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Frankenstein is lying in a large sealed box in my classroom. It's all I can do to stop myself from tearing him into little pieces. All 25 copies of him. What was one of my favourite books has regressed into my own literary monster, a wicked wretch who haunts my schemes of work and pickles my lesson plans. Frank and I are stuck with each other. But, this time, the miserable partnership of persecutor and persecuted isn't the result of a mad scientist's thirst for knowledge. No. This time it's yet another thunderbolt from the Dfee.

It started when I tried to be a little more adventurous in my choice of GCSE English texts. This year, I'm teaching the pre-1900 prosepost-1900 poetry combination. I have usually taught pre-1900 poetry and post-1900 prose. But there's only so much Blake you can take. Besides, I was sure I could find a stimulating pre-1900 novel that would fire my students' imaginations.

I have to think carefully when I select coursework texts. I teach "repeat" GCSE, which means I have only nine months to ensure that my students get together all the required essay skills for their exams, plus a top-grade coursework folder. So a weighty tome is probably not the best option. Most of the favourites texts were already taught to my repeaters in secondary school. They are understandably reluctant to plough through Great Expectations a second time. Then there's the disgruntled minority who think English is boring and are only in your lessons because they need their C grade. So you try to select a text that has both academic worth and broad appeal. It's not easy.

What about gothic horror? Good old Stoker, Shelley, and Poe? They have lots of action, blood and guts for my predominantly male students, and some feisty females for our two girls. There would be lots of opportunities for role-playing, writing in various formats such as diaries and letters, and really engaging with the text. Not to mention my own love of the genre.

So I decided to teachDracula - only to discover a bureaucratic, leaden-footed monster lurking in the shadows of my syllabus. It was called The English Order, and it put 2,000 volts through my plans for Dracula. The Order is a Government-approved list of poets and novelists. The prose list contains the usual servings of Bront and Dickens, plus a goodly dollop of Trollope, and is prescriptive in the extreme. Bizarrely, Mary Shelley is "approved", but Stoker is not. I see. So, a complex novel about a man making a monster out of human body parts is okay, but Stoker's vampires are not?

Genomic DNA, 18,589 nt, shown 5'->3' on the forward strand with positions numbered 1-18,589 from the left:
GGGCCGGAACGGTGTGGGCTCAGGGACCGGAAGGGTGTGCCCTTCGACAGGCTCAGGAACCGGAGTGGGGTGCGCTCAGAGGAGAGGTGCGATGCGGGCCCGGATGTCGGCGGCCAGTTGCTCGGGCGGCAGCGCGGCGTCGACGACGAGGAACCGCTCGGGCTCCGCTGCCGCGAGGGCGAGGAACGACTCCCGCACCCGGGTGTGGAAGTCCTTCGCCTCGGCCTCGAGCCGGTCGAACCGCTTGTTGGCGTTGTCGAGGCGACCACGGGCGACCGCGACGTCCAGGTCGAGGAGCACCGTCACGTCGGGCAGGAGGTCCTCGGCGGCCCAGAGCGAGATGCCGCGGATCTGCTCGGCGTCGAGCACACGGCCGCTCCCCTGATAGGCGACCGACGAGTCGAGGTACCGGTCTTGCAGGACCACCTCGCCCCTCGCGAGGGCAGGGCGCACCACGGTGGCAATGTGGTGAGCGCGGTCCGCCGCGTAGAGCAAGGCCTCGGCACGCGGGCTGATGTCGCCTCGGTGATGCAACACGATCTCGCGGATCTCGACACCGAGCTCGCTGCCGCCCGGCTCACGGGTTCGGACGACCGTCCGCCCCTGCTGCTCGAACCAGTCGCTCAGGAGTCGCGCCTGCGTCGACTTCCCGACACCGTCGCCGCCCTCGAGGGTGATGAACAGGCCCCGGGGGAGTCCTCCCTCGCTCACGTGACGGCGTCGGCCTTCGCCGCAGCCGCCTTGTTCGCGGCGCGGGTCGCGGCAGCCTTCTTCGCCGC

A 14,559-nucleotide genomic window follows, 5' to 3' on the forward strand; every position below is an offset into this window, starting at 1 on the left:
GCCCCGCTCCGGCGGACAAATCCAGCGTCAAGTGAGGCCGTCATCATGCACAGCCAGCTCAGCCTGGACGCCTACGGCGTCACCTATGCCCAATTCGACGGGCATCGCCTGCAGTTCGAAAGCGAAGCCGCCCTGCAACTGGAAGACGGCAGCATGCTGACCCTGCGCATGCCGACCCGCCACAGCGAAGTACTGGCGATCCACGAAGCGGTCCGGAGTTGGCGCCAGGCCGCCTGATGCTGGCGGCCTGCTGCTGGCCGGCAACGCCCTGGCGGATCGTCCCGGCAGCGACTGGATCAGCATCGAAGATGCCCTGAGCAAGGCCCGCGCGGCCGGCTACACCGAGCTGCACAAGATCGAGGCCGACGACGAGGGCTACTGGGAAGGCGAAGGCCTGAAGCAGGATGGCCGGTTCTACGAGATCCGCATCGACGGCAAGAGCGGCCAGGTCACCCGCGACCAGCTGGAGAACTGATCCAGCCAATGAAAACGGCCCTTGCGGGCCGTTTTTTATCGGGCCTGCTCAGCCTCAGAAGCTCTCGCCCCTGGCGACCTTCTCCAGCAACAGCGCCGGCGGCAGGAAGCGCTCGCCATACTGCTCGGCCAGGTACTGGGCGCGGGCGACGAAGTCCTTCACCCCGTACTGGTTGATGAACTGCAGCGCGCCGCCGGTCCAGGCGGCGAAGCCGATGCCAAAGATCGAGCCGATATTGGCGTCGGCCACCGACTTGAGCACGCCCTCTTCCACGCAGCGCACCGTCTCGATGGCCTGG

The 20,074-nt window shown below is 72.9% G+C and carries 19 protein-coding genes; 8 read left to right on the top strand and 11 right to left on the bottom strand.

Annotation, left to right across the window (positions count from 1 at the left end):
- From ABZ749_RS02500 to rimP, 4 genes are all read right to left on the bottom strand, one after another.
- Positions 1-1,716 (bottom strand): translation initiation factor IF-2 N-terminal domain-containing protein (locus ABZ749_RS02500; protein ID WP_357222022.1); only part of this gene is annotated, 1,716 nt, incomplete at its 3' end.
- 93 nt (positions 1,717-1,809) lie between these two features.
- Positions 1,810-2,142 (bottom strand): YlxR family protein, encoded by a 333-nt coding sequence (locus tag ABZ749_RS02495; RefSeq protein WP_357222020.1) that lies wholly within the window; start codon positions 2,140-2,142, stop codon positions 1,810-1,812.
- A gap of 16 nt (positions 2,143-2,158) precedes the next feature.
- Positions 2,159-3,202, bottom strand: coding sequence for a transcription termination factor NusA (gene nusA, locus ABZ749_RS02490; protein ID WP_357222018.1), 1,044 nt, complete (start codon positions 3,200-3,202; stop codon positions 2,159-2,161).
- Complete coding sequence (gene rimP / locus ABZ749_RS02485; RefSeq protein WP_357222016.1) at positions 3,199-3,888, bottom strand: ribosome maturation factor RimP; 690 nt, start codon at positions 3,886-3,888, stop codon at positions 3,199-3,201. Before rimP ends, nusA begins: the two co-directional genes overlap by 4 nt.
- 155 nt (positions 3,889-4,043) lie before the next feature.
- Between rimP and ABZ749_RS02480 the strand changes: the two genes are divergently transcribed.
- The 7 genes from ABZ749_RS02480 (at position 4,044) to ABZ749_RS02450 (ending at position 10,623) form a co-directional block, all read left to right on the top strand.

Who makes these monstrous judgments? Who decides what is on or off the list? I called the exam board, and spoke to an administrator who agreed that the English Order was ridiculous. She pointed out that the idea of approved texts came from the Government, not the exam boards. It seems the real monsters are the heavy-handed, leaden-footed politicians stalking the gothic corridors of Westminster, who dictate what teachers teach.

I can see them all now, in some Westminster chamber of horror, planning next year's approved list: "Is Drac back this year, David?" "No, sorry Chris - Frank is in for 2001."

It is not that I dislike Frankenstein, but the trouble is that it has a complex plot and a considerable amount of archaic vocabulary. To me, it is not the obvious choice for a GCSE repeater set. Ironically, the exam boards agree - Frankenstein is a set AS text on several literature syllabuses this year. Dracula was the better choice, but the English Order drove a stake through his heart. Politicians tell us what targets we need, what evidence to provide, what hoop to jump through. But telling English teachers what books are and are not approved is the final straw. Next, the politicians will make a list of "morally approved" books as well. I suppose it's time to open the sealed box, wait for the thunderbolt, and watch the sparks fly.

Cassandra Hilland teaches at Farnham college, Surrey

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